Playing hard isn’t quantifiable without working hard. Working hard isn’t possible without a job. And having, let alone finding, a job ain’t easy. We Out Here Magazine wants you to look good, feel good, have good sex…and stack that paper. So, here are ten things to help you on the job hunt; looking, feeling, and AHEMing! good will follow.

1. Own “interview” clothes

Regardless of what we were taught as children, people will still judge a book by its cover. Gentlemen, that means looks are half the battle. If you walk into a job interview or networking event unpresentable, recruiters might not even give you the time of day. You may be qualified (or even more than qualified!) for the position, but if the recruiters can’t make it past your chewed-up sneakers and see-through button up, consider it self-explanatory that they won’t make it to your resume. Wear a thick, expensive button-up with an undershirt. Consider a tie. Match the leather on your belt to the leather on your dress shoes. Do not wear jeans. Or, put that all into one rule and: Dress as if you already have the job.

2. Wear a watch

The only people that still wear watches are businessmen. If you’re not a businessman, fake it ‘til you make it…wear a watch. If you are a businessman, step-up your game and live up to your reputation…wear a watch. The common thinking is that with cell phones as our third limbs, we’re permanently “watched.” The higher thinking is that it’s tacky to pull a cell phone out mid-meeting to check the time—be sneaky / polite / efficient / well-dressed…wear a watch.

3. Bring something to take notes with to interviews

Even if you don’t actually take notes during the interview, bringing something to take notes with makes you appear prepared. Like not showing up empty handed to a party (see Number One here), don’t show up empty handed to a job interview.

4. LinkedIn

Get a LinkedIn profile. I met a man the other day who said, “LinkedIn isn’t my style.” Job hunting or not, LinkedIn should be EVERYONE’S style—especially if you’re job hunting. The level of detail is up to you, but I’d err on the content-heavy side (my profile is 99% filled out). Embrace LinkedIn.

5. Upload a professional (or semi-professional) Facebook / Twitter photo

Along the lines of LinkedIn, upload a professional (or at least semi-professional) Facebook and Twitter photo. Recruiters and hiring managers Facebook stalk potential hires just as much as you Facebook stalk potential (or past) mates. Your photo doesn’t have to be a suit and tie head shot, but it certainly shouldn’t be of you: playing beer pong, shirtless, flipping the bird, groping a statue, photo bombing, or in Cinco de Mayo attire.

6. Update your resume and references

Always have your resume up-to-date and ready to share. You never know who might want it; and if the opportunity arrives, you won’t want to make them wait. (Cue: update your resume NOW.) Similarly, have your references fully on-board and informed that you’re job hunting. If / when they pick up a reference check phone call you want them to sound confident, an unprepared reference could be mistaken for a poor one.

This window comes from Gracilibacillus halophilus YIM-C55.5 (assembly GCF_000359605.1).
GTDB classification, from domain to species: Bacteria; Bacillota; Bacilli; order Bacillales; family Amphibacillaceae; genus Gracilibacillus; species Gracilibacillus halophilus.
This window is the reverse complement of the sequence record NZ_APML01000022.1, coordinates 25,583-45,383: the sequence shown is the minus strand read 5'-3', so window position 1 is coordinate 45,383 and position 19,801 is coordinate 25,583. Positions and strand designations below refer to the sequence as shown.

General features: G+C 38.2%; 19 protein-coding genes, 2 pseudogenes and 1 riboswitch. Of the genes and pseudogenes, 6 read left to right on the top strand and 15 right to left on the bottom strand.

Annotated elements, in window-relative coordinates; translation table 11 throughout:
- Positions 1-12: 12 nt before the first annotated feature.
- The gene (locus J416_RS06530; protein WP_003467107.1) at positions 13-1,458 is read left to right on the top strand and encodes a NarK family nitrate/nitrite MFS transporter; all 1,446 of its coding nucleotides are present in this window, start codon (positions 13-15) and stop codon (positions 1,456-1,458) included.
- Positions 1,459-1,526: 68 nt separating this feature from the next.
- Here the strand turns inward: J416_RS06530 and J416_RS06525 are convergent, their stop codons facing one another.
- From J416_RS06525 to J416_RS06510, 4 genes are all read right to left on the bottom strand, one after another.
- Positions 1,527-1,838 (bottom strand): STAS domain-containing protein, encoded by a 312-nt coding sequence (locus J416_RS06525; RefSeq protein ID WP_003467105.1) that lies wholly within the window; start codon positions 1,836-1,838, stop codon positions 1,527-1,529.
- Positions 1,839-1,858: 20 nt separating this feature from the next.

7. Send thank you notes

Handwritten (yes, you read that correctly) thank you notes are few and far between nowadays. I always write handwritten thank you notes post job interviews and post holidays. Even if you bombed the interview or can’t see yourself accepting the position, sending a thank you note shows humility, gratitude (duh), and keeps the door open for future opportunities. Keep the note short and sweet. Address it to a real person—NOT “To Whom It May Concern,” in fact, avoid that opener at all costs, in all situations. State one unique thing about the interview (e.g.: Grabbing a beer made for an awesome, laid back interview. or Your office space is so cool, I can see myself being very productive there. or It’s cool that we both listened to The Kid Espi growing up, small world.). Finally, say thank you for the opportunity and for their time and sign the note sincerely, literally.

8. Set up a professional email address

You’re no longer in college. Why are you still using your .edu email? Gmail is free. Sign up! (Cue: NOW.) Get an account with just your first and last name, or first name and last initial, or first initial and last name, or another combination of the sort. If you absolutely have to use a number, use a “1.” Do not—I repeat DO NOT—use your birth year or graduation year; your age should always remain unknown when job hunting.

9. Appear clean-shaven, with clean hair, and a clean rest of body

Hand-in-hand with Number One, is simply being clean. I recommend fully shaving off any facial hair for your job interview, since many companies have a no-facial hair policy. If you aren’t willing to go bare until you actually have the job, at least get a line up. Wash your hair; brush your hair; heck, maybe even put some gel in your hair. Tidy up the rest of you too—make sure there’s no car grease on your hands and if you have an exposed war wound, put a band aide on.

10. Ensure reliable transportation

On the day of your interview, more than ever, reliable transportation is crucial. Pretend like you’re catching a flight to the airport, or going to the first home Duck game. You don’t want to be late; in fact, you want to be early! Ten to five minutes early is perfect. More than ten and you’ll look desperate. Less than five and the interviewers might be waiting on you; when all the opposite, YOU want to be waiting on THEM.


Where to begin? Here are some sites to help you start your job hunt:


Now, stack that paper.